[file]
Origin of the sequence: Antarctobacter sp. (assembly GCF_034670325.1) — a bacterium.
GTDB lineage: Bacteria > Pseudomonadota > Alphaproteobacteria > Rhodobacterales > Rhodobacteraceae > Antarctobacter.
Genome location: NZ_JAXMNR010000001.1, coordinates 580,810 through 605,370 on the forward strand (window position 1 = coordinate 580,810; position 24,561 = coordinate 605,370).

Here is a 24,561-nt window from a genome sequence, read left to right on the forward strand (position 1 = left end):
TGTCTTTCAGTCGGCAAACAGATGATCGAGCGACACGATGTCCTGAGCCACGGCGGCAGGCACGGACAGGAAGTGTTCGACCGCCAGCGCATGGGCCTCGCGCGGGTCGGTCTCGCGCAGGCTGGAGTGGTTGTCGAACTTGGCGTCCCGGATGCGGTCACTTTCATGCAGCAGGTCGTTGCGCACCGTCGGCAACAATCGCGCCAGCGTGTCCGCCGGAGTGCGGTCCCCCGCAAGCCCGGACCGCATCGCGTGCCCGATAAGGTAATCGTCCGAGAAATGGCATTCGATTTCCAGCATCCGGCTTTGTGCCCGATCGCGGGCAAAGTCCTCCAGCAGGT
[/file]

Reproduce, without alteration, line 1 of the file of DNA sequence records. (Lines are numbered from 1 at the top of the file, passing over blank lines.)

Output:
Origin of the sequence: Antarctobacter sp. (assembly GCF_034670325.1) — a bacterium.